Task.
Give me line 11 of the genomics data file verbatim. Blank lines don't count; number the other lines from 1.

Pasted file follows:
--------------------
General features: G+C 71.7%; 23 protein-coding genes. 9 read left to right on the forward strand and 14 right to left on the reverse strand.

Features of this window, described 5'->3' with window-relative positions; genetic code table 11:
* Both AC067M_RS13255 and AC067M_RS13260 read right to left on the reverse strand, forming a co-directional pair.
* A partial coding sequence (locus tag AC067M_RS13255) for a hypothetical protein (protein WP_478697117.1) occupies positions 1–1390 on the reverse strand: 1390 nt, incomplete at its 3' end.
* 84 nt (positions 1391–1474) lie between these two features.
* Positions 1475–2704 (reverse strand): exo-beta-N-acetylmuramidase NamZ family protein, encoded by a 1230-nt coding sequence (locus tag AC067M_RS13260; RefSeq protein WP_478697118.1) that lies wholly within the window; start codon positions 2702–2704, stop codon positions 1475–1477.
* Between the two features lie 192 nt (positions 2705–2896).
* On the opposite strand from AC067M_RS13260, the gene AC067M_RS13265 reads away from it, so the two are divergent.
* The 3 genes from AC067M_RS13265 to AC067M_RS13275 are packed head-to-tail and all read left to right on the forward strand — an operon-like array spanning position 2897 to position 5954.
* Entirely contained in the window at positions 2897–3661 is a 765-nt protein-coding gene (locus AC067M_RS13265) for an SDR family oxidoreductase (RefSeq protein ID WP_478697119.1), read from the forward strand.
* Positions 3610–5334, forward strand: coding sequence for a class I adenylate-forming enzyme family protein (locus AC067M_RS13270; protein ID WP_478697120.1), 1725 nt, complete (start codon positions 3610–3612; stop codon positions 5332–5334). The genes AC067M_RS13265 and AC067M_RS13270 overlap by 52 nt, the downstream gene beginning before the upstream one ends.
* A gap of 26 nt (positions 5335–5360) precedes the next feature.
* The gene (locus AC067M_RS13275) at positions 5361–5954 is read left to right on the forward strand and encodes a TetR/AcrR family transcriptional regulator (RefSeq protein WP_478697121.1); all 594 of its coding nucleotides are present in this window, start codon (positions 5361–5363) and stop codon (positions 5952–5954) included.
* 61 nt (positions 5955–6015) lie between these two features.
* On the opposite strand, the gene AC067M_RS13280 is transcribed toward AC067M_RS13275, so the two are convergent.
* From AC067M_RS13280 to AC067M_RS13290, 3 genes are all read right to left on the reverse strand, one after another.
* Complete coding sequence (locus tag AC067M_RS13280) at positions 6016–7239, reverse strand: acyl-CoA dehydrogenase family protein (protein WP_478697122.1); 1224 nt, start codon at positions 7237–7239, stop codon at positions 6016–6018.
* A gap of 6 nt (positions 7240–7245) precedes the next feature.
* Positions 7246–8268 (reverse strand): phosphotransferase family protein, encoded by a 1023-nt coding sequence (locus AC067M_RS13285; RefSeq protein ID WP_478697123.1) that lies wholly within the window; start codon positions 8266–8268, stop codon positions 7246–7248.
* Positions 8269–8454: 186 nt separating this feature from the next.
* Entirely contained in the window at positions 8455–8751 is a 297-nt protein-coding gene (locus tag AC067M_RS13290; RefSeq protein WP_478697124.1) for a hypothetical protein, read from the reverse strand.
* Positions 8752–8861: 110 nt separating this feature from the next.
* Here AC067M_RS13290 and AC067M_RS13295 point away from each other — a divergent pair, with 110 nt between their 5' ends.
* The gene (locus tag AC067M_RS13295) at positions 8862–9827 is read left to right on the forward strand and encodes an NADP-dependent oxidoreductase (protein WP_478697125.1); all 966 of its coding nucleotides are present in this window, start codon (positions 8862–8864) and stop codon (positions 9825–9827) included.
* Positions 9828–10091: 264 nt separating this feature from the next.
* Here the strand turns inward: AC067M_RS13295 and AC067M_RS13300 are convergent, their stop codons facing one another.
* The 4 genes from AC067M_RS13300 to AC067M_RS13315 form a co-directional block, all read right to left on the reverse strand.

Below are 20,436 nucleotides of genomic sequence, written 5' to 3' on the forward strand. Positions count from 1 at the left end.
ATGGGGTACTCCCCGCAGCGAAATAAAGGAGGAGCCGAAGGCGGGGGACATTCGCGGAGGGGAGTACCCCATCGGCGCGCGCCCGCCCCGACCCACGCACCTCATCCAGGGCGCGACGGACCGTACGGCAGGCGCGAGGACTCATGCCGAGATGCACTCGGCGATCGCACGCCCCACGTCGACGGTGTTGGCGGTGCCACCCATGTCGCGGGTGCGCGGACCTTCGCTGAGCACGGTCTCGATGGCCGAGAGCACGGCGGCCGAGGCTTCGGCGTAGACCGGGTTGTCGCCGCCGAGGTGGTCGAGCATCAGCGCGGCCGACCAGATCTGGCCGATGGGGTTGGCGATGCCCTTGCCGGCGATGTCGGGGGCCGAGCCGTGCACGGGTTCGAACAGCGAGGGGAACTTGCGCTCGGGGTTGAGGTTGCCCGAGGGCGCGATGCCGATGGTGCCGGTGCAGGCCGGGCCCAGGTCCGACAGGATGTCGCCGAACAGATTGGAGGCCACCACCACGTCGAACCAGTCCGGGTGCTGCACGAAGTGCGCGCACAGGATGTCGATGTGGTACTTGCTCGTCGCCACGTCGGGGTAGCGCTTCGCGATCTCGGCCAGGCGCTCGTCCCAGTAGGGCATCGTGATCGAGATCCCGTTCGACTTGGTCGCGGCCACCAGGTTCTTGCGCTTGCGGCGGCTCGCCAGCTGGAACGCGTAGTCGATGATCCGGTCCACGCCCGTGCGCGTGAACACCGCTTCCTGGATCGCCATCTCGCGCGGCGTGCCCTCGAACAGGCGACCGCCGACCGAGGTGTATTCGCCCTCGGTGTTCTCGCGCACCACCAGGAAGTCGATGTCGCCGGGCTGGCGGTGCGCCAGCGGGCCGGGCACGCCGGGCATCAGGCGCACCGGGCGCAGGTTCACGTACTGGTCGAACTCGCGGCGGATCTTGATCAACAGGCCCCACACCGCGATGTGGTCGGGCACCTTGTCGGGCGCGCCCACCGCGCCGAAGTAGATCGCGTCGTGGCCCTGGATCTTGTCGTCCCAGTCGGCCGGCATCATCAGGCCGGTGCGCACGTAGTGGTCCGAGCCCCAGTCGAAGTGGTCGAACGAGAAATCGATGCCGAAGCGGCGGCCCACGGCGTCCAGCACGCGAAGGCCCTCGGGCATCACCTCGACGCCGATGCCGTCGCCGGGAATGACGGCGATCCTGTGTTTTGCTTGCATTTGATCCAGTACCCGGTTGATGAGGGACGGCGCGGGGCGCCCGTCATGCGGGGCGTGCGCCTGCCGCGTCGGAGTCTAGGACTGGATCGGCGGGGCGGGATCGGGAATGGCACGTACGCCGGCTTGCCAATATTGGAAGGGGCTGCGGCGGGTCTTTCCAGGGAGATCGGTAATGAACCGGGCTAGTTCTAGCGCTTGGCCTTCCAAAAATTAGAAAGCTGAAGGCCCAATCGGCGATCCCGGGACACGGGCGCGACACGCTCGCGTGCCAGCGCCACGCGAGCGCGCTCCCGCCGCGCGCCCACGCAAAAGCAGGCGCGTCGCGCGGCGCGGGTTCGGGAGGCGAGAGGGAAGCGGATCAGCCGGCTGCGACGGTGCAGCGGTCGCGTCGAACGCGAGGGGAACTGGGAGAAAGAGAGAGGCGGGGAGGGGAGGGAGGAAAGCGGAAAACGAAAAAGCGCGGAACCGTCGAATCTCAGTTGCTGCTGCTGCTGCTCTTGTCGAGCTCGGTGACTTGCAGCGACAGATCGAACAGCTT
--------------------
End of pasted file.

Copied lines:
* Positions 3610–5334, forward strand: coding sequence for a class I adenylate-forming enzyme family protein (locus AC067M_RS13270; protein ID WP_478697120.1), 1725 nt, complete (start codon positions 3610–3612; stop codon positions 5332–5334). The genes AC067M_RS13265 and AC067M_RS13270 overlap by 52 nt, the downstream gene beginning before the upstream one ends.